Getting buy-in for information security spending from those who hold the purse strings can be tricky unless risks are properly assessed and articulated. See how some healthcare security leaders tackle the budget challenge.
Improving regulatory compliance and security training, as well as detecting and preventing breaches, are top priorities for 2013, the Healthcare Information Security Today survey shows. Sharp HealthCare CIO Bill Spooner tells why those issues are critical.
The HIPAA Omnibus Rule stresses the need for business associates to adequately safeguard patient information. What are the implications? Here's what a federal privacy officer and a consumer advocate have to say.
Security threats to healthcare organizations are on the rise - and so are regulatory requirements. Kim Singletary of McAfee discusses the top breach prevention and response challenges for healthcare organizations in 2013.
In light of growing threats and the increasing complexity of information technology, organizations must get everyone in the enterprise, especially top leaders, involved in assessing and managing information risk.
A breach that resulted in a $1 million HIPAA settlement led Partners Healthcare in Boston to take many significant steps, including merging its privacy and security efforts, says CISO Jennings Aske. More changes are planned for 2013.
South Carolina's Revenue Department went nearly a year without a chief information security officer before its tax system was hacked this summer. The agency's chief says the state couldn't find a qualified candidate for the job that pays $100,000 a year.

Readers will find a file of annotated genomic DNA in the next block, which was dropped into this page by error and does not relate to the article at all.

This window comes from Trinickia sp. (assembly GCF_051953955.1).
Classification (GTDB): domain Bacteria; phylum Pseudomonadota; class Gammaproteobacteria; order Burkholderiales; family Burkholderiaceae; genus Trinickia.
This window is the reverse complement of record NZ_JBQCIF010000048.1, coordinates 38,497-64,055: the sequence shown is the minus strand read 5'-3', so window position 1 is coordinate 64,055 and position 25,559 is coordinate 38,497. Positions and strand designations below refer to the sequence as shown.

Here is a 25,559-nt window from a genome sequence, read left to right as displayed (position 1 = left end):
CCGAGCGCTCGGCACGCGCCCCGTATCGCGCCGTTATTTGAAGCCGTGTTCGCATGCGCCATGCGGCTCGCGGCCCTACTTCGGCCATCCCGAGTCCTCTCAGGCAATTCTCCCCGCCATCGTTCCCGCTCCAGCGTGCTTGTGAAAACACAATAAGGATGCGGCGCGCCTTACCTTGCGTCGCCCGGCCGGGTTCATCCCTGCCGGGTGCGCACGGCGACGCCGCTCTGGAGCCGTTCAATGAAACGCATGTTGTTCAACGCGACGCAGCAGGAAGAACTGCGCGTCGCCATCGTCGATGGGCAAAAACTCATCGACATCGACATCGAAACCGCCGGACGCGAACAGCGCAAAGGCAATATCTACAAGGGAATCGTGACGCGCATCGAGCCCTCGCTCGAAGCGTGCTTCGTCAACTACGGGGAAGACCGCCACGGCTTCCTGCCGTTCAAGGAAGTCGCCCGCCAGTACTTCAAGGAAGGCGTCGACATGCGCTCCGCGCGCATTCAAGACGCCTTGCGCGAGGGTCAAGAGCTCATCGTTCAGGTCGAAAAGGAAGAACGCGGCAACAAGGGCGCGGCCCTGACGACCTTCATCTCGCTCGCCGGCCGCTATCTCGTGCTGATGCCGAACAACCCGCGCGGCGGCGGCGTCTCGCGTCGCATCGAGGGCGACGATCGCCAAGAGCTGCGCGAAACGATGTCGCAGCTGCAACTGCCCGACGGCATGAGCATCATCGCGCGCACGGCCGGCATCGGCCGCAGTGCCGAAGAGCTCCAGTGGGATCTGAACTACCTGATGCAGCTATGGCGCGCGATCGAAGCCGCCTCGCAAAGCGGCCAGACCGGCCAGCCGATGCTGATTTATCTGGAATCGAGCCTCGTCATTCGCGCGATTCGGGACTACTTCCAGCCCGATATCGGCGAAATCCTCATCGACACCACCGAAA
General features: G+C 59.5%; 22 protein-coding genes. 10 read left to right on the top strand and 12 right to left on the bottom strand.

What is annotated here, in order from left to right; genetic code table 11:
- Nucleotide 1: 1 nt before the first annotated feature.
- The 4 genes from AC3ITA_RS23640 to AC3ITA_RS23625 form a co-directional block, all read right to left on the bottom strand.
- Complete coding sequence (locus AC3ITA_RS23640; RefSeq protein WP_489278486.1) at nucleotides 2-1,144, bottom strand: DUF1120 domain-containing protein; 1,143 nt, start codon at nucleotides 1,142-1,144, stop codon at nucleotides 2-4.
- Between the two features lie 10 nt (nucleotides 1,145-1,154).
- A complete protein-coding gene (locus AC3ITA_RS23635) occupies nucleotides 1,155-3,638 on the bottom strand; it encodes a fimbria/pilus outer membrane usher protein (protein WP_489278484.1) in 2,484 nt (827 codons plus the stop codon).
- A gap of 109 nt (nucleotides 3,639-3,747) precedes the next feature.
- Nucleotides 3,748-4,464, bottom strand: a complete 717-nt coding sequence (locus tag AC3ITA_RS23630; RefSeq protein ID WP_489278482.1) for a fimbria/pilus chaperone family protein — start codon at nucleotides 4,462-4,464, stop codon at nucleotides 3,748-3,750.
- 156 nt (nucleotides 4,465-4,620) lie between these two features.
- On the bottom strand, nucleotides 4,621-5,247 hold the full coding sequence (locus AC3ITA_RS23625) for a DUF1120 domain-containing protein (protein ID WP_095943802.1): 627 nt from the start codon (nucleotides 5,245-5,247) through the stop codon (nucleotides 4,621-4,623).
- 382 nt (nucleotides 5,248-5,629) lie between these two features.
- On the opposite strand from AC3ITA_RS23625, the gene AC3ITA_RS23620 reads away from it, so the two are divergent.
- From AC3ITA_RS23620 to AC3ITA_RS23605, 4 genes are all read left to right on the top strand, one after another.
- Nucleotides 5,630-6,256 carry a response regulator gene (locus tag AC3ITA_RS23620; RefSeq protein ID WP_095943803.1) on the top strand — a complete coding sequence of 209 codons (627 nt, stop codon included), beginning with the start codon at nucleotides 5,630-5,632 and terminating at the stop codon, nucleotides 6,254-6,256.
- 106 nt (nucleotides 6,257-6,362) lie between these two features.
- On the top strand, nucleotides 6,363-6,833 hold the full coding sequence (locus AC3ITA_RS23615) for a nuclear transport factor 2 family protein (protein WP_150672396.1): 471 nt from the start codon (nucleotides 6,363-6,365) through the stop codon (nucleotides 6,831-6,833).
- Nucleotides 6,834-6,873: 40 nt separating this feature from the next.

Despite numerous data breaches, as well as financial incentives and penalties, many healthcare organizations aren't taking risk assessment requirements seriously. Experts offer insights on best practices.
In a merger, communication is essential for ensuring security and privacy challenges are met, says Christopher Paidhrin of PeaceHealth Southwest Medical Center, whose parent company recently went through a merger and will soon undergo another.
While the Office of the National Coordinator for Health IT continues work on mobile device security guidance for smaller healthcare organizations, a researcher offers insights on steps these providers can take now to improve security.